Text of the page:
International Raelian Movement v. Hashem

Filing 56

FINDINGS and RECOMMENDATIONS signed by Magistrate Judge Dale A. Drozd on 8/24/11 Recommending that Plaintiff's Amended Second MOTION for DEFAULT JUDGMENT 53 be granted. An order for replevin be entered requiring defaulted defendants Abdullah H ashem and Hashem(s) Films to return to Plaintiff International Raelian Movement the film footage described in Plaintiff's complaint within 30 days after default judgment is entered against these defendants. These Findings and Recommendations are submitted to U.S. District Judge Frank C. Damrell, Jr. Within fourteen days after service of these Findings and Recommendations, any party may file written objections with the Court and shall serve a copy of the objections on all parties. (Mena-Sanchez, L)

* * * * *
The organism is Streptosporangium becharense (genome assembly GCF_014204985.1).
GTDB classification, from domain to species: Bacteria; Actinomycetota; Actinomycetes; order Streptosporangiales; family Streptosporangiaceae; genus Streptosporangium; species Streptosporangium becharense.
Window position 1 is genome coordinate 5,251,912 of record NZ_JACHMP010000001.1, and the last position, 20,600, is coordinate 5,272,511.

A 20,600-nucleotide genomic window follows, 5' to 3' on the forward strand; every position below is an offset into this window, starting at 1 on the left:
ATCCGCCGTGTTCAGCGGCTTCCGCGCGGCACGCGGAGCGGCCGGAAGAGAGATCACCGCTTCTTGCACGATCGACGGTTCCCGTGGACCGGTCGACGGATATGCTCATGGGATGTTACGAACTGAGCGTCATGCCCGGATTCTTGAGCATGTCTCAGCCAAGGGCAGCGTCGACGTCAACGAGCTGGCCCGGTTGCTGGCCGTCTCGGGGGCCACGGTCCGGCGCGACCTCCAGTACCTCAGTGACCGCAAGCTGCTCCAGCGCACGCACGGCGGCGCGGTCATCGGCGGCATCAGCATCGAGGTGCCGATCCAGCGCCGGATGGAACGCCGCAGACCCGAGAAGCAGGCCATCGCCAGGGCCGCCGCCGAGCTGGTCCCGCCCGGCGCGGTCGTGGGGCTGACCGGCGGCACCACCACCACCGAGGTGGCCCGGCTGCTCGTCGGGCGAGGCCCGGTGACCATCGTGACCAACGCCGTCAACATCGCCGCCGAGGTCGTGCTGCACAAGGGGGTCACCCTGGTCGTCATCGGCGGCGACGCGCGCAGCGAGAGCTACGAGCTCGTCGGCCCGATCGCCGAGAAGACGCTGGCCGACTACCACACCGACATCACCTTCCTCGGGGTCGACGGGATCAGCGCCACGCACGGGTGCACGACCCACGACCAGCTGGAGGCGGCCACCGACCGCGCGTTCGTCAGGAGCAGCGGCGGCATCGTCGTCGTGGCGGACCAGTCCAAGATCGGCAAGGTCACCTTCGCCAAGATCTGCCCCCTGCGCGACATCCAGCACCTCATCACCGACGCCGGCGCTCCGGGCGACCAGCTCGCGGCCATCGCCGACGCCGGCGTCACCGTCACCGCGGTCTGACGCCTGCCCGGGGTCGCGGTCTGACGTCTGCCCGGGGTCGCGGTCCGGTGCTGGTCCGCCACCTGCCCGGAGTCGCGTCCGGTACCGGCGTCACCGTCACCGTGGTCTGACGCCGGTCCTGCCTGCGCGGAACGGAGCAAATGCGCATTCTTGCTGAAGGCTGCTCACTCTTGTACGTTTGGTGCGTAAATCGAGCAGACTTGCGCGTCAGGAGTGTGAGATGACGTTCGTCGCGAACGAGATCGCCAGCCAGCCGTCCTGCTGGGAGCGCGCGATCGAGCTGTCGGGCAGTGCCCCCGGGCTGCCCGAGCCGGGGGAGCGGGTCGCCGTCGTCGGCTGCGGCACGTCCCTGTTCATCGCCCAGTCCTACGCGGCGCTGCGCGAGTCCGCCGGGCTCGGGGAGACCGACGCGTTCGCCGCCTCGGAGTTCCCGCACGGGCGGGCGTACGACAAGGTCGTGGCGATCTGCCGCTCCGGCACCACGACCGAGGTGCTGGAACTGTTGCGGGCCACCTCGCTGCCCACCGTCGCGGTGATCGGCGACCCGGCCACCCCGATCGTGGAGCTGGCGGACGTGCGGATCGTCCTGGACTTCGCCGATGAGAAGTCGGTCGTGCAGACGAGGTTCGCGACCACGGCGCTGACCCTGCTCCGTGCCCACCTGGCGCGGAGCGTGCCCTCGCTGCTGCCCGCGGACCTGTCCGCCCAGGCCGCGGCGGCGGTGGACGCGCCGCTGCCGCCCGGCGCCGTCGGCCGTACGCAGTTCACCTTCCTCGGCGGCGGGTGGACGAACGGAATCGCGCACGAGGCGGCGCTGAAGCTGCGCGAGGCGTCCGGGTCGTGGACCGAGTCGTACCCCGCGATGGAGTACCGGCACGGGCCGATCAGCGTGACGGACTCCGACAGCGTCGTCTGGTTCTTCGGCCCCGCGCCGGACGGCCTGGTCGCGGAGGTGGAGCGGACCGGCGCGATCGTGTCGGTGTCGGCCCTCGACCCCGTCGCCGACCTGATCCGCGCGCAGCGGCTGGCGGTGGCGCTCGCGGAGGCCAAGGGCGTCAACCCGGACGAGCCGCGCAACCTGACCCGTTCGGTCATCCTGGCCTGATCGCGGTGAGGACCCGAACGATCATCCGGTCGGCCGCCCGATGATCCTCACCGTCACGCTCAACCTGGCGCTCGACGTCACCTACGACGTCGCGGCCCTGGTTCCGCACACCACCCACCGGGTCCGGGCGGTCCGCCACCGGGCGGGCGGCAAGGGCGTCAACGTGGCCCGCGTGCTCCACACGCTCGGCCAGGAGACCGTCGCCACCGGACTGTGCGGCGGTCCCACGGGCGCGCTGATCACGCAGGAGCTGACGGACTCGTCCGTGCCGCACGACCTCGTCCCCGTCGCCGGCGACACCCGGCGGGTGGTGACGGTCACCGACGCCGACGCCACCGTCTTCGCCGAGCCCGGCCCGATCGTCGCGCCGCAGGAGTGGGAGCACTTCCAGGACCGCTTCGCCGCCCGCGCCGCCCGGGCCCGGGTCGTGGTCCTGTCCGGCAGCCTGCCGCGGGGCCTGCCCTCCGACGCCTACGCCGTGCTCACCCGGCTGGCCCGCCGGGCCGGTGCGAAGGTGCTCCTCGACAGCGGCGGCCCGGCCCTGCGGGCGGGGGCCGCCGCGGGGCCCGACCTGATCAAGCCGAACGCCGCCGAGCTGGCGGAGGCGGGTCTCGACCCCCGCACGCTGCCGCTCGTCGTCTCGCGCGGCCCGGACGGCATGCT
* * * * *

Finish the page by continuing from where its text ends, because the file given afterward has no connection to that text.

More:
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1 2 3 4 5 6 7 8 IN THE UNITED STATES DISTRICT COURT 9 FOR THE EASTERN DISTRICT OF CALIFORNIA 10 11 INTERNATIONAL RAELIAN MOVEMENT (IRM), a Foreign Corporation, 12 Plaintiff, 13 14 2:08-cv-0687 FCD DAD v. ABDULLAH HASHEM and HASHEM(S) FILMS, FINDINGS AND RECOMMENDATIONS 15 Defendants. 16 / 17 This matter came before the court on December 17, 2010, for hearing of plaintiff’s 18 amended second motion for default judgment (Doc. No. 53). Thomas D. Easton, Esq. appeared 19 telephonically for plaintiff. No appearance was made by or on behalf of defaulted defendants 20 Abdullah Hashem and Hashem(s) Films. Oral argument was heard, and the motion was taken 21 under submission. 22 The undersigned has carefully considered plaintiff’s arguments at the hearing, all 23 written materials submitted with respect to the motion, and the entire file. For the reasons set 24 forth below, the undersigned recommends that plaintiff’s amended motion for default judgment 25 be granted on plaintiff’s claim for replevin. 26 ///// 1 1 PROCEDURAL BACKGROUND 2 Plaintiff commenced this action on April 1, 2008, by filing a complaint against 3 five named defendants.1 (Doc. No. 1) On June 4, 2008, defendant Joseph McGowen filed a 4 declaration that was deemed to be a pro se answer to the complaint. (Doc. No. 7.) By stipulation 5 and order filed May 14, 2009, plaintiff’s claims against defendant McGowen were dismissed 6 with prejudice. (Doc. No. 29.) 7 On July 15, 2009, the assigned district judge granted plaintiff’s motion for 8 alternative service on defendants Abdullah Hashem and Hashem(s) Films. (Doc. No. 32.) 9 Despite being served with process in the manner approved by the court, these defendants failed to 10 appear in the action. Pursuant to plaintiff’s evidence of service and request for entry of default, 11 the Clerk entered the defaults of defendants Abdullah Hashem and Hashem(s) Films on October 12 22, 2009. (Docs. No. 33, 34, 35.) 13 On October 27, 2009, plaintiff filed a motion for default judgment noticed for 14 hearing before the undersigned pursuant to Local Rule 302(c)(19). (Doc. No. 38.) At the hearing 15 on December 4, 2009, plaintiff’s counsel appeared telephonically. No appearance was made by 16 or on behalf of defendants Abdullah Hashem and Hashem(s) Films. The undersigned requested 17 further briefing and continued the hearing to January 29, 2010. (Doc. Nos. 39, 40.) Despite 18 being served with all papers filed in connection with plaintiff’s motion for default judgment,2 19 20 1 On January 10, 2010, plaintiff voluntarily dismissed without prejudice unserved defendants Dragonslayer and Muslims United TV, as well as all DOE defendants. (Doc. No. 41.) 21 2 22 23 24 25 26 An application for default judgment must be served upon the party against whom judgment is sought only if that party has appeared in the action. Fed. R. Civ. P. 55(b)(2). See also Local Rule 135(d) (excusing parties from serving documents on defaulted parties unless a document submitted for filing asserts new or additional claims for relief against the defaulted parties). “No party in default is entitled to 55(b)(2) notice unless he has ‘appeared’ in the action. The appearance need not necessarily be a formal one, i.e., one involving a submission or presentation to the court. In limited situations, informal contacts between the parties have sufficed when the party in default has thereby demonstrated a clear purpose to defend the suit.” Wilson v. Moore & Assoc., 564 F.2d 366, 368-69 (9th Cir. 1977). Plaintiff prudently served the defaulted defendants with all papers related to the motion for default judgment. 2 1 defendants Abdullah Hashem and Hashem(s) Films did not file any written opposition to the 2 motion nor did they appear at either hearing on the motion. 3 In findings and recommendations filed September 1, 2010, the undersigned 4 determined that plaintiff had demonstrated entitlement to a default judgment but had not 5 established entitlement to the relief sought. (Doc. No. 47 at.) Accordingly, the undersigned 6 recommended that the motion be denied without prejudice to the filing of a second motion. (Id.) 7 Those findings and recommendations were adopted in full on September 28, 2010. (Doc. No. 8 50.) Plaintiff filed its second motion for default judgment on November 11, 2010. (Doc. No. 9 51.) An amended second motion for default judgment was filed on November 16, 2010. (Doc. 10 No. 53.) 11 12 13 PLAINTIFF’S COMPLAINT I. Plaintiff’s Allegations International Raelian Movement (IRM) is an organization based in Switzerland 14 and organized under the laws of Switzerland. Through national affiliates, IRM promotes 15 nonviolent philosophical teachings worldwide through its members, web sites, seminars, and 16 publications. (Compl. (Doc. No. 1) ¶ 21.) 17 IRM and others were victims of an ongoing scheme of racketeering, fraud, 18 blackmail, and extortion begun in 2005 and perpetrated by defendants Abdullah Hashem and 19 Joseph McGowen through false front media companies Dragonslayer Productions, Hashem(s) 20 Films, and Muslims United TV. The purpose of defendants’ scheme was to obtain plaintiff’s 21 property through fraud, disparagement, threats, extortion, blackmail, damage, and conversion and 22 to file false allegations of criminality against plaintiff for profit, based on an overall criminal 23 structure. In furtherance of the scheme, defendants Hashem and McGowen posed as a legitimate 24 media partnership and fraudulently obtained film footage of plaintiff’s operations and likenesses 25 of plaintiff’s members. Defendants Hashem and McGowen then acted in accordance with a plan 26 that included threats of violence, disparagement, allegations of criminality, and the impugning of 3 1 plaintiff’s reputation for the purposes of obtaining an anticipated payoff from plaintiff, 2 defrauding others, and profiting at the expense of plaintiff’s reputation. Plaintiff refused to pay 3 defendants, who then converted the IRM film footage to their own use to further their illegal 4 scheme. As a result of defendants’ illegal scheme, plaintiff suffered damages in excess of 5 $75,000 “including adverse publicity and damage to its reputation, legal fees, conversion of its 6 property, [and] unauthorized use of its officers and members’ likenesses.” In addition to 7 damages, plaintiff seeks replevin of the IRM film footage in defendants’ possession. (Id. ¶¶ 1-4.) 8 Defendants conspired with each other for over three years to defraud plaintiff and 9 obtain property belonging to plaintiff and others. Defendants’ scheme of fraud and racketeering 10 activities consisted of an intricate pattern of individual transactions and group transactions. 11 Defendants’ conduct violated criminal statutes, including mail and wire fraud, 18 U.S.C. §§ 1341 12 and 1343; interference with commerce by threats and violence, 18 U.S.C. § 1513; retaliation and 13 threats against a witness, 18 U.S.C. §§ 873 and 875; blackmail and extortion, 18 U.S.C. § 1951; 14 interstate and foreign travel in aid of racketeering enterprises, 18 U.S.C. § 1952; and money 15 laundering, 18 U.S.C. § 1957. Defendants’ activities caused pervasive and substantial harm to 16 persons engaged in interstate and foreign commerce. (Id. ¶¶ 13-20.) 17 Defendants perpetrated two illegal schemes against IRM. The first scheme 18 commenced in May 2005, when defendants Hashem and McGowen presented themselves as 19 aspiring film makers and proposed that they make a fair and balanced documentary film about 20 IRM and its members. Defendant McGowen signed a release indicating that the documentary 21 film and all film footage obtained would remain the sole property of IRM and that any use or 22 exhibition of the footage would be allowed only with the prior approval of IRM. Pursuant to that 23 agreement, defendants were allowed to obtain many hours of film footage of IRM functions and 24 IRM members. In August 2005, instead of submitting their film footage to IRM, defendants 25 Hashem and McGowen demanded that, in exchange for their release of the film to IRM, IRM 26 cease all activities in the United States and Egypt, and IRM’s leader step down, make certain 4 1 damaging admissions, issue a public apology, and return all IRM donations and funds to their 2 sources. IRM refused defendants’ demands and refused to pay any funds to defendants. 3 Defendants then began a media campaign to promote a film about IRM, which they titled “Little 4 Claudy” and which included false and damaging allegations of criminality, sexual misconduct, 5 and financial fraud. 6 In late 2005, defendants Hashem and McGowen established Dragonslayer 7 Productions as the next phase of their illegal scheme, which was to market the rights to the film 8 footage in question. In 2005 to 2006, defendant Hashem traveled to California to seek funding 9 for the anti-IRM project, which had turned into a for-profit movie. Defendants Hashem and 10 McGowen sold shares in this film project, which included footage owned by IRM. In September 11 2005, defendants Hashem and McGowen created additional web sites and established the entity 12 “Hashem(s) Films” to promote the film they called “Little Claudy,” a derisive reference to the 13 founder of IRM. Defendants’ web sites contained defamatory materials and incited religious 14 hatred and ridicule towards the IRM while seeking monetary support. Defendants also used 15 many web sites and blogs as vehicles to exhibit out takes of “Little Claudy” and attacks on IRM, 16 with unauthorized use of IRM film footage, likenesses of IRM members, and copyrighted IRM 17 materials. In false statements to a news service and others, defendants claimed that IRM had 18 tried to pay them to prevent release of the movie and accused IRM of crimes. In November 19 2006, defendants exhibited the finished film “Little Claudy” at a university in Indiana and 20 received benefits from that university. IRM spent approximately $10,000 in legal fees to halt 21 further distribution of the film by filing complaints with the university and other entities. 22 Although plaintiff IRM was partially successful in blocking further release of the movie, 23 defendants re-edited the film footage and used some of it in an ongoing Muslim fundamentalist 24 serial called “The Djall,” or Anti-Christ, where they identified IRM and its members as servants 25 of the Anti-Christ. Throughout 2007 and up to the date of the filing of the complaint in this 26 action, defendants continued to retaliate against IRM and its members by mass producing and 5 1 distributing dozens of attack videos aimed at discrediting and disparaging IRM by accusing it of 2 being a criminal and demonic organization. (Id. ¶¶ 32-44.) 3 Defendants’ second scheme involved Ramon Watkins, a disabled African 4 American radio and television minister residing in Nevada who goes by the name Prophet 5 Yahweh and is a self-described expert in UFO’s. In 2006, defendants Hashem and McGowen 6 provided funds to Watkins to travel to Indiana for the purpose of making a film about Watkins’ 7 life. The film was intended to ridicule Watkins rather than to promote him and was part of 8 defendants’ criminal scheme to defraud Watkins and IRM through a project called “Prophets of 9 the Gods.” Defendants repeatedly told Watkins, and manufactured evidence to demonstrate, that 10 IRM and its members were plotting against him, provoking Watkins to respond by making 11 threats of violence, including death threats, against IRM by telephone and in film produced by 12 defendants. Defendants publicized the threats made by Watkins and doctored film footage 13 belonging to IRM to make it appear that IRM and Watkins were enemies and that they were 14 threatening each other. Defendants attempted through several means to obtain investors for a 15 film about this phony feud between Watkins and IRM. Such attempts included entering the film 16 concept in a Fox TV reality program called “On the Lot,” on which the concept appeared in the 17 2007 television season. When efforts to promote “Prophets of the Gods” flagged, defendant 18 Hashem proposed to Watkins that he shoot himself with a firearm to inflict nonlethal wounds 19 that would be reported to law enforcement as an attempted assassination by IRM. When Watkins 20 declined, defendants began to vilify Watkins on You Tube and other venues in 2007. (Id. ¶¶ 45- 21 49.) 22 Defendants also engaged in illegal schemes that did not target IRM. The schemes 23 included a federal civil rights complaint in which Hashem alleged false claims of employment 24 discrimination based on his Egyptian heritage and a federal civil rights complaint in which 25 Hashem, McGowen, and another individual accused several companies of sexual harassment and 26 discrimination due to national origin. (Id. ¶¶ 50-51.) 6 1 In February 2008, two “whistleblowers” – an investigative internet-radio 2 journalist who had been taken into defendants’ confidence and an individual that defendant 3 McGowen stayed with for a month in California – voluntarily provided information to IRM about 4 defendants’ activities. Defendants and their agents then began making threats against the 5 investigative journalist on Muslims United TV and on the telephone, placing the journalist in fear 6 of his life because he was portrayed as an enemy of the Muslim faith who might be targeted for 7 retaliation. (Id. ¶¶ 52-56.) 8 Defendants effected their illegal scheme by a pattern of related acts of actual or 9 attempted mail and wire fraud, extortion and blackmail, money laundering, and interstate travel 10 in aid of racketeering which were agreed upon and coordinated by the defendants as part of their 11 conspiracy to effect their scheme. Each defendant knowingly participated in the formation of the 12 illegal scheme with one or more other defendants and willingly participated therein by knowingly 13 and intelligently carrying out the predicate acts. The illegal scheme began no later than 2005 and 14 was continuing when plaintiff’s complaint was filed. (Id. ¶¶ 57-60.) 15 Predicate acts of actual or attempted extortion and blackmail through threats of 16 physical harm or economic loss in violation of 18 U.S.C. §§ 1951, 1513, 873 and 875 included 17 (1) obtaining IRM film footage under false pretenses in order to attempt to extort financial 18 benefits from IRM; (2) repeatedly threatening IRM and its members with allegations of 19 criminality; (3) convincing and inducing Ramon Watkins a.k.a. Prophet Yahweh to make threats 20 of violence against IRM; (4) soliciting Ramon Watkins a.k.a. Prophet Yahweh to self-inflict gun 21 shot wounds on himself and blame IRM; and (5) making threats of retaliation against an 22 investigative internet-radio journalist who provided IRM with information about defendants’ 23 anti-IRM activities. (Id. ¶¶ 61-66.) 24 Predicate acts of mail and wire fraud in violation of 18 U.S.C. §§ 1341 and 1343 25 included defendants’ use of Paypal and Ebay accounts to receive funds used in the illegal scheme 26 against IRM; use of funds received through the Paypal and Ebay accounts to set up defendant 7 1 false front company Muslims United TV; and receipt and use of funds that had their origin with 2 radical Muslim organizations outside the United States. (Id. ¶¶ 67-70.) 3 Predicate acts of money laundering in violation of 18 U.S.C. § 1957 included the 4 laundering of funds derived from unauthorized use of IRM’s film footage and defendants’ 5 ensuing criminal acts through defendants’ Paypal account and other bank accounts. These acts 6 were in furtherance of defendants’ actual or attempted acts of unlawful extortion, mail and wire 7 fraud, and Travel Act violations. (Id. ¶¶ 71-73.) 8 9 Predicate acts of interstate and foreign travel in aid of racketeering in violation of 18 U.S.C. § 1952 included defendants’ travel and the travel of others on their behalf from Indiana 10 to California and Nevada. The predicate acts of interstate and foreign travel in aid of 11 racketeering were in furtherance of defendants’ actual or attempted acts of unlawful extortion, 12 money laundering, mail and wire fraud, and other acts. (Id. ¶¶ 74-76.) 13 II. Plaintiff’s Causes of Action and Prayer for Relief 14 15 Plaintiff alleges the following four RICO causes of action and two state law causes of action. 16 Count I asserts a violation of 18 U.S.C. § 1962(a). Plaintiff claims that 17 defendants received income from a pattern of racketeering when they received income as a result 18 of their ongoing use of IRM film footage, which was effected through mail and wire fraud, 19 money laundering, extortion, and violations of the Travel Act. As a result of defendants’ use of 20 racketeering income, plaintiff seeks damages in an amount in excess of $75,000. (Id. ¶¶ 77-80.) 21 Count II asserts a violation of 18 U.S.C. § 1962(b). In this regard, plaintiff claims 22 that defendants received income from a pattern of racketeering and used the income to establish 23 and maintain Muslims United TV, a criminal racketeering enterprise that continues to use IRM 24 film footage to raise funds. As a result of defendants’ acquisition, maintenance, and control of 25 Muslims United TV, plaintiff seeks damages in an amount in excess of $75,000. (Id. ¶¶ 81-84.) 26 ///// 8 1 Count III asserts a violation of 18 U.S.C. § 1962(c). Therein, plaintiff claims that 2 defendants conducted and participated in the conduct of Dragonslayer Productions, Muslims 3 United TV, and Hashem(s) Films through a pattern of racketeering activity. The pattern of 4 racketeering included mail and wire fraud, money laundering, extortion, violations of the Travel 5 Act, and other illegal acts. As a result of defendants’ racketeering conduct, plaintiff seeks 6 damages in an amount in excess of $75,000. (Id. ¶¶ 85-88.) 7 Count IV asserts a violation of 18 U.S.C. § 1962(d). Plaintiff claims that 8 defendants conspired among themselves and with others to violate § 1962(a), (b), and (c). 9 Defendants knowingly agreed among themselves to commit or participate in at least two 10 predicate acts in furtherance of the conspiracy. Given the complexity and far-reaching nature of 11 the conspiracy and number of instances in which defendants engaged in the predicate acts, those 12 acts could not have been committed by defendants without coordination and agreement among 13 them to knowingly participate in the conspiracy. As a result of defendants’ racketeering 14 conspiracy, plaintiff seeks damages in an amount in excess of $75,000. (Id. ¶¶ 89-93.) 15 Count V alleges a state law claim of replevin. Plaintiff claims that defendants 16 wrongfully converted and exercised control and continue to exercise control over film footage 17 that belongs to plaintiff. IRM requests that the film footage be surrendered to the court for 18 safekeeping and upon successful conclusion of the case that the footage be returned to plaintiff. 19 (Id. ¶¶ 94-96.) 20 Count VI asserts a violation of California Civil Code § 3344. Plaintiff claims that 21 film footage in defendants’ possession includes numerous recognizable instances of the use of 22 IRM officials’ and members’ names, voices, signatures, photographs, or likenesses, and 23 defendants have used these to promote illegal activity at Muslims United TV, Hashem(s) Films, 24 and Dragonslayer Productions. With respect to this claim, plaintiff seeks “$750 each on behalf 25 of its officers and members.” (Id. ¶¶ 97-101.) 26 //// 9 1 Plaintiff prays for compensatory damages in excess of $75,000, treble damages, 2 costs and attorney fees, and such other legal or equitable relief as is deemed necessary to achieve 3 a just result. 4 LEGAL STANDARD 5 Federal Rule of Civil Procedure 55(b)(2) governs applications to the court for 6 default judgment. Upon entry of default, the complaint’s factual allegations regarding liability 7 are taken as true, while allegations regarding the amount of damages must be proven. Dundee 8 Cement Co. v. Howard Pipe & Concrete Products, 722 F.2d 1319, 1323 (7th Cir. 1983) (citing 9 Geddes v. United Fin. Group, 559 F.2d 557 (9th Cir. 1977)); see also TeleVideo Sys., Inc. v. 10 Heidenthal, 826 F.2d 915, 917 (9th Cir. 1987). Where damages are liquidated (i.e., capable of 11 ascertainment from definite figures contained in the documentary evidence or in detailed 12 affidavits), judgment by default may be entered without a damages hearing. See Dundee, 722 13 F.2d at 1323. Unliquidated and punitive damages, however, require “proving up” at an 14 evidentiary hearing or through other means. Dundee, 722 F.2d at 1323-24; see also James v. 15 Frame, 6 F.3d 307, 310 (5th Cir. 1993). 16 Granting or denying default judgment is within the court’s sound discretion, see 17 Draper v. Coombs, 792 F.2d 915, 924-25 (9th Cir. 1986), and the court is free to consider a 18 variety of factors in exercising that discretion, see Eitel v. McCool, 782 F.2d 1470, 1471-72 (9th 19 Cir. 1986). The court may consider such factors as: 20 (1) the possibility of prejudice to the plaintiff, (2) the merits of plaintiff’s substantive claim, (3) the sufficiency of the complaint, (4) the sum of money at stake in the action, (5) the possibility of a dispute concerning material facts, (6) whether the default was due to excusable neglect, and (7) the strong policy underlying the Federal Rules of Civil Procedure favoring decisions on the merits. 21 22 23 24 Eitel, 782 F.2d at 1471-72 (citing 6 Moore’s Federal Practice, ¶ 55-05[2], at 55-24 to 55-26). 25 ///// 26 ///// 10 1 2 ANALYSIS I. Plaintiff’s Arguments 3 In its second motion for default judgment, plaintiff argues that there is no factual 4 dispute that plaintiff is bereft of its film footage due to the actions of defendants and that the film 5 footage has a tangible value, albeit one that is difficult to determine. (Doc. No. 53 at 10.) With 6 respect to its RICO claims, plaintiff suggests that it has suffered injury to its property or business 7 in that defendants continue to control and market plaintiff’s film footage. (Id.) Plaintiff 8 concludes that its cause of action for replevin offers a reasonable remedy on default judgment 9 under the circumstances of the case. (Id. at 11.) 10 Plaintiff reasons that an order for replevin would permit plaintiff to recover its 11 film footage and make itself whole by using the film footage as it pleases, which may include 12 production of the originally envisioned documentary film without incurring the $665,134 13 previously sought by plaintiff as the replacement value of the proposed film. (Id.) Plaintiff cites 14 California law in support of an order of replevin as a proper remedy under California law. (Id.) 15 (citing Cal. Code Civ. Proc. § 667; Grey v. Milligan, 101 Cal. App. 328 (1929); Al G. Barnes 16 Shows Co. v. Toyo Kisen Kaisha Oriental Steamship Co., 61 Cal. App. 304 (1923)). Plaintiff 17 therefore requests an order of replevin for possession of the identifiable film footage obtained by 18 defendants from plaintiff. (Id. at 12.) Plaintiff offers a proposed default judgment in which the 19 defaulted defendants are ordered to return the film footage described in plaintiff’s complaint to 20 plaintiff within 30 days, with the issue of damages reserved in the event of non-delivery by 21 defendants. (Id. at 13.) 22 II. Discussion 23 Upon weighing the factors outlined in Eitel, 782 F.2d at 1471-72, the undersigned 24 finds as follows: the defaulting defendants have not appeared, have not opposed plaintiff’s 25 motions in any way, and have made no showing that their failure to respond to the complaint is 26 due to excusable neglect; plaintiff’s complaint is, for the most part, sufficient with respect to the 11 1 allegations of the defaulted defendants’ liability, and there is no reason to doubt the merits of 2 plaintiff’s substantive claims against the defaulted defendants; in light of the defaulted 3 defendants’ failure to appear and failure to oppose plaintiff’s claims, there is no possibility of a 4 dispute concerning the material facts underlying this action; although public policy favors 5 decisions on the merits, such a decision has been rendered impossible by the defendants’ 6 defaults. All of these factors weigh in plaintiff’s favor and warrant entry of default judgment. 7 When a court determines that a default judgment is warranted and proceeds to 8 determine the terms of the judgment, the relief granted may not be different in kind from, or 9 exceed in amount, what is demanded in the complaint. Fed. R. Civ. P. 54(c). Here, the 10 undersigned finds that plaintiff has again failed to offer evidence of a concrete financial loss 11 proximately caused by defendants as a result of the conduct alleged in plaintiff’s four RICO 12 causes of action. Under 18 U.S.C. § 1964(c), a plaintiff must show that alleged RICO violations 13 proximately caused an injury to the plaintiff’s business or property.3 Canyon County v. Syngenta 14 Seeds, Inc., 519 F.3d 969, 972 (9th Cir. 2008). Not every injury to business or property is 15 compensable under RICO, and the Ninth Circuit “requires that a plaintiff asserting injury to 16 property allege ‘concrete financial loss.’” Canyon County, 519 F.3d at 975 (quoting Oscar v. 17 Univ. Students Co-operative Ass’n, 965 F.2d 783, 785 (9th Cir. 1992) (en banc)). See also 18 Imagineering, Inc. v. Kiewit Pacific Co., 976 F.2d 1303, 1310 (9th Cir. 1992) (citing Oscar, 965 19 F.2d at 785). In general, injury to a valuable intangible property interest does not constitute 20 injury to business or property for purposes of RICO. Oscar, 965 F.2d at 785; Berg v. First State 21 Ins. Co., 915 F.2d 460, 464 (9th Cir. 1990). Although plaintiff has alleged unspecified damages 22 in excess of $75,000 with respect to each of its four RICO causes of action, no damages should 23 be awarded absent evidence of concrete financial loss attributable to those RICO causes of 24 action. See Alan Neuman Prods., Inc. v. Albright, 862 F.2d 1388, 1393 (9th Cir. 1989) (holding 25 3 26 State law typically determines whether a given interest qualifies as “property.” Diaz v. Gates, 420 F.3d 897, 899 (9th Cir. 2005). 12 1 that “pleading requirements should be enforced strictly when default judgments are sought under 2 RICO” because the monetary penalty for a defendant’s failure to answer is greatly enhanced by 3 RICO’s provision for treble damages). 4 In the present case, plaintiff has also alleged two causes of action in addition to 5 the four RICO causes of action. The sixth cause of action in plaintiff’s complaint alleges 6 violations of California Civil Code § 3344 and seeks $750 in statutory damages for defendants’ 7 use of film footage depicting names, voices, signatures, photographs, and likenesses of officers 8 and members of IRM. However, plaintiff has not requested the award of such damages in either 9 of its motions for default judgment. Moreover, plaintiff has not demonstrated that it has standing 10 to seek damages on behalf of individuals who are not parties to this action and has not offered 11 argument or evidence in support of an award of statutory damages on behalf of others. For these 12 reasons, plaintiff is not entitled to an award of statutory damages under California Civil Code § 13 3344. 14 Plaintiff’s fifth cause of action is for replevin, and this is the form of relief 15 plaintiff has requested in its amended second motion for default judgment. The undersigned 16 recommends that plaintiff be granted an order for replevin requiring the defaulted defendants to 17 return the film footage described in plaintiff’s complaint to plaintiff within 30 days. However, 18 the undersigned declines to recommend that the issue of damages in the event of non-delivery by 19 defendants be reserved as suggested by plaintiff. Plaintiff has had two opportunities and ample 20 time to propose alternative damages and provide evidence in support of the award of such 21 damages. (Id. at 13.) Despite such opportunities, plaintiff has failed to support a claim for 22 damages in connection with the motion for default judgment. 23 CONCLUSION 24 “Clearly, the decision to enter a default judgment is discretionary.” Alan Neuman 25 Prods., Inc., 862 F.2d at 1392 (citing Hawaii Carpenters’ Trust Funds v. Stone, 794 F.2d 508, 26 ///// 13 1 511-12 (9th Cir. 1986), Eitel, 782 F.2d at 1471, and Aldabe v. Aldabe, 616 F.2d 1089, 1092 (9th 2 Cir. 1980)). The undersigned recommends that default judgment be entered in this case. 3 Accordingly, IT IS HEREBY RECOMMENDED that: 4 1. Plaintiff’s amended second motion for default judgment (Doc. No. 53) be 5 granted; and 6 2. An order for replevin be entered requiring defaulted defendants Abdullah 7 Hashem and Hashem(s) Films to return to plaintiff International Raelian Movement the film 8 footage described in plaintiff’s complaint within 30 days after default judgment is entered against 9 these defendants. 10 These findings and recommendations are submitted to the United States District 11 Judge assigned to the case pursuant to the provisions of 28 U.S.C. § 636(b)(l). Within fourteen 12 days after service of these findings and recommendations, any party may file written objections 13 with the court and shall serve a copy of the objections on all parties. Any reply to objections 14 shall be filed and served within seven days after the objections are served. The parties are 15 advised that failure to file objections within the specified time may, under certain circumstances, 16 waive the right to appeal the District Court’s order. See Martinez v. Ylst, 951 F.2d 1153 (9th 17 Cir. 1991). 18 DATED: August 24, 2011. 19 20 21 22 DAD:kw Ddad1\orders.civil\ 23 24 25 26 14